A new study published in the journal Marine Pollution Bulletin reveals that the amount of plastic debris and litter on the Arctic Ocean’s sea floor has doubled in the past 10 years. Dr. Melanie Bergmann, the study’s lead author and a biologist at the Alfred Wegener Institute for Polar and Marine Research (AWI), observed some 2,100 deep-sea photographs taken between Greenland and the Norwegian island of Spitsbergen from 2002-2011 and found that not only had plastic pollution doubled in this region within the last decade, but that 70% of the plastic litter had come into contact with deep-sea organisms, including plastic bags entangled in sponges, sea anemones settling on pieces of plastic or rope and cardboard and a beer bottle colonized by sea lilies.
“The Arctic Ocean and especially its deep-sea areas have long been considered to be the most remote and secluded regions of our planet,” said lead author Dr. Melanie Bergmann. “Unfortunately, our results refute this notion—at least for our observatory.”
Annual deep-sea photographs are generally used by the AWI to record changes in biodiversity, but when Bergmann reviewed images taken in 2011, she discovered a notable surge in plastic pollution on the sea floor: “When looking through our images, I got the impression that plastic bags and other litter on the sea floor were seen more frequently in photos from 2011 than in those dating back to earlier years. For this reason I decided to go systematically through all photos from 2002, 2004, 2007, 2008 and 2011.”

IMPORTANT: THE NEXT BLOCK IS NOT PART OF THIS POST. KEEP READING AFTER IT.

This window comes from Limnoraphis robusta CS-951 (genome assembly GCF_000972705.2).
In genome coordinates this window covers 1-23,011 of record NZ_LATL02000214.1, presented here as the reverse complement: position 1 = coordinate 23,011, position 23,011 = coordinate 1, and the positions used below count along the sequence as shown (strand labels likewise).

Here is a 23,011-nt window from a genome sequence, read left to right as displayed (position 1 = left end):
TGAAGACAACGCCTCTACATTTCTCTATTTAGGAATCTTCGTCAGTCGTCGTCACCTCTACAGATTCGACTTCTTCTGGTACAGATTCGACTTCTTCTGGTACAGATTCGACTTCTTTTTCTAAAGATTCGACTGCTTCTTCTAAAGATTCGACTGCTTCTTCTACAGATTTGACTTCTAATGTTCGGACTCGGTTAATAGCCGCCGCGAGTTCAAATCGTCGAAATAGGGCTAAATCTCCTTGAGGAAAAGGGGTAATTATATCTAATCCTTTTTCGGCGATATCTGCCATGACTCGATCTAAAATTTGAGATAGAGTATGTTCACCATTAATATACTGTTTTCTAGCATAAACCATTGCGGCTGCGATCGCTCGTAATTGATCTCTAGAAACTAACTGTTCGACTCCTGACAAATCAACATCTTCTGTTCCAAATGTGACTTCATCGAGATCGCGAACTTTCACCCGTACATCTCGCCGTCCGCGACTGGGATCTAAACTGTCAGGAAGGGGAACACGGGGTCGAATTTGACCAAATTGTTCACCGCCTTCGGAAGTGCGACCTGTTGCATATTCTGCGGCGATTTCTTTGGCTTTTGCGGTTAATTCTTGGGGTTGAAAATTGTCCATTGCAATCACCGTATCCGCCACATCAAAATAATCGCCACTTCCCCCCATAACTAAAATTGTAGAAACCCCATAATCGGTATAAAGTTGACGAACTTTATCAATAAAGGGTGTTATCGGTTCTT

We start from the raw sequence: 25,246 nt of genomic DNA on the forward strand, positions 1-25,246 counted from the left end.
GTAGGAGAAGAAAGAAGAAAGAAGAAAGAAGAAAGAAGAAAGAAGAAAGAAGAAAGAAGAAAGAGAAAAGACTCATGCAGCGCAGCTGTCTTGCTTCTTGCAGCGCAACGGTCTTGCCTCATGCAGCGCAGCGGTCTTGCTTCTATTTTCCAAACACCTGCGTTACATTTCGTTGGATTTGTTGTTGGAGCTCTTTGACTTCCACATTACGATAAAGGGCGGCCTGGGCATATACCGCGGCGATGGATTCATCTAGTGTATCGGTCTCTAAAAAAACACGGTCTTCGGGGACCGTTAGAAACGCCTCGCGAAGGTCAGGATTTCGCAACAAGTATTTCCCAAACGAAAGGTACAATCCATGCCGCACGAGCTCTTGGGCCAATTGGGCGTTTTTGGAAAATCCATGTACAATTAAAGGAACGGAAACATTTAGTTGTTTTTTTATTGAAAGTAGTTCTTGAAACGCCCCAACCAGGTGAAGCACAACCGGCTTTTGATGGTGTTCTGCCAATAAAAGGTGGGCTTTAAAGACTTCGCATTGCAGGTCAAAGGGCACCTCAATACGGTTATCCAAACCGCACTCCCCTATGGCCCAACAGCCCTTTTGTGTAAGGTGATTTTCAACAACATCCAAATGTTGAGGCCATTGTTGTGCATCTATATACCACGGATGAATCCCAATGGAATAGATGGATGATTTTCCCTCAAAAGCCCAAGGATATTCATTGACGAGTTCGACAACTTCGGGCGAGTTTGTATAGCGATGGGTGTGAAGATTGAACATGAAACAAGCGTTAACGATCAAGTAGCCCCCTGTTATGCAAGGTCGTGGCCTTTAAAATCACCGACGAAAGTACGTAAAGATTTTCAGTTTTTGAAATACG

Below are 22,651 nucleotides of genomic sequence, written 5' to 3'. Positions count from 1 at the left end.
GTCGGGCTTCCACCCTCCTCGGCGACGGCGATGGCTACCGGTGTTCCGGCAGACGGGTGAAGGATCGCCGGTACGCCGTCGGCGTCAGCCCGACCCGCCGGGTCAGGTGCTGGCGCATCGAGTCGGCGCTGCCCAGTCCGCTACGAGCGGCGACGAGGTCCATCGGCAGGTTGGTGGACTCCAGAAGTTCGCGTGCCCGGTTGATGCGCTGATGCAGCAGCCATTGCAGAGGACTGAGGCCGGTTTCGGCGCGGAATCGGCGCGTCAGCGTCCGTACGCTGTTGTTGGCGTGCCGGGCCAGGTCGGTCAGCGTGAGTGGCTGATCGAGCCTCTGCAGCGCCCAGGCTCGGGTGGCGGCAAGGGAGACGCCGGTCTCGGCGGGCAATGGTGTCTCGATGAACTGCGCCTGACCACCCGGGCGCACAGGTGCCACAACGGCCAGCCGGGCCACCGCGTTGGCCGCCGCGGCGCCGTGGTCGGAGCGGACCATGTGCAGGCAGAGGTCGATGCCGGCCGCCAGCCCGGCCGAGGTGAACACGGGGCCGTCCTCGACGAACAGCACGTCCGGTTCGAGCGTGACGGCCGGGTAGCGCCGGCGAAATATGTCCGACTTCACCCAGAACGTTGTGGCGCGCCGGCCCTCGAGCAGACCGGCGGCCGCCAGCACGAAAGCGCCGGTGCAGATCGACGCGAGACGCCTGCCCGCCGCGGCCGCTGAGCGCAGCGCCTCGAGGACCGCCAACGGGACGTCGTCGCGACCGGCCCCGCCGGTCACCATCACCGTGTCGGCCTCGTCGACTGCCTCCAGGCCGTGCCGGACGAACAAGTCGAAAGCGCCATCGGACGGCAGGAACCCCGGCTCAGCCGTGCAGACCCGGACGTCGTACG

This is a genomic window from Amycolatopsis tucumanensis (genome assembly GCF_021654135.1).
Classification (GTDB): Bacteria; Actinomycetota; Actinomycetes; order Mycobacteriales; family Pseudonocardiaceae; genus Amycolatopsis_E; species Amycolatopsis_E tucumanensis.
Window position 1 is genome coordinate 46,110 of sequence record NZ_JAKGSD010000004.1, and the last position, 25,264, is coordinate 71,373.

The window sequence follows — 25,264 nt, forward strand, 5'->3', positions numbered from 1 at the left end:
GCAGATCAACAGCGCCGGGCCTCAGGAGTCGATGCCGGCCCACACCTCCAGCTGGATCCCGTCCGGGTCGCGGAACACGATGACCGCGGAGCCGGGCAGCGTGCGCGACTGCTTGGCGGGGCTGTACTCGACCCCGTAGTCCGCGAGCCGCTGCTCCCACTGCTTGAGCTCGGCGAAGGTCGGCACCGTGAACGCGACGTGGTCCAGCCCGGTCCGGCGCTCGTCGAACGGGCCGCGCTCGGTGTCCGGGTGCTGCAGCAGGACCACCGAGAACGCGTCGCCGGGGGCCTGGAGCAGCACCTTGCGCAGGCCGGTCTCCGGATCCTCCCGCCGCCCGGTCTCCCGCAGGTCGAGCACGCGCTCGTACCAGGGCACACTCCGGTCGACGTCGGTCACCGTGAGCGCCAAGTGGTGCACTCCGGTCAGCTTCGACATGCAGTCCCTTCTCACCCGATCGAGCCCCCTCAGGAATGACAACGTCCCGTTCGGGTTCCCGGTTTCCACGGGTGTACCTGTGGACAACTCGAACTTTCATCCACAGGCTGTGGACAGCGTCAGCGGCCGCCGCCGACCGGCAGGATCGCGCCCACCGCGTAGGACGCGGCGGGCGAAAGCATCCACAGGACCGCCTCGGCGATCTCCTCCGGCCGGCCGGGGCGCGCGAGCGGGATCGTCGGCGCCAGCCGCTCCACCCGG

Though the exact origin of the plastic garbage in the Arctic Ocean is unknown, Bergmann suspects that it stems from the shrinking and thinning of the Arctic ice, which has prompted a substantial increase in both commercial and private ship traffic within the area. “The Arctic sea ice cover normally acts as a natural barrier, preventing wind blowing waste from land out onto the sea, and blocking the path of most ships,” Bergmann noted. “Ship traffic has increased enormously since the ice cover has been continuously shrinking and getting thinner. We are now seeing three times the number of private yachts and up to 36 times more fishing vessels in the waters surrounding Spitsbergen compared to pre-2007 times.”
The rise in plastic pollution is expected to affect sea floor inhabitants in numerous ways, including hindering their ability to absorb food particles, which may result in stunted growth and diminished reproduction. Plastic accumulation on the sea floor could also accumulate through the food chain and be ingested by marine animals, including commercially harvested prawns and fish. It could even deprive the water of oxygen.
“Other studies have also revealed that plastic bags that sink to the sea floor can alter the gas exchange processes in this area. The sediment below then becomes a low oxygen zone, in which only few organisms survive,” Bergmann reported, adding: “Pieces of plastic on the deep sea floor are unlikely to degrade into micro-plastics as quickly—as is the case on the North Sea coast. This is due to the lack both of sunlight at a depth below 200 meters and of strong water movement. Under these conditions, plastic waste can probably persist for centuries.”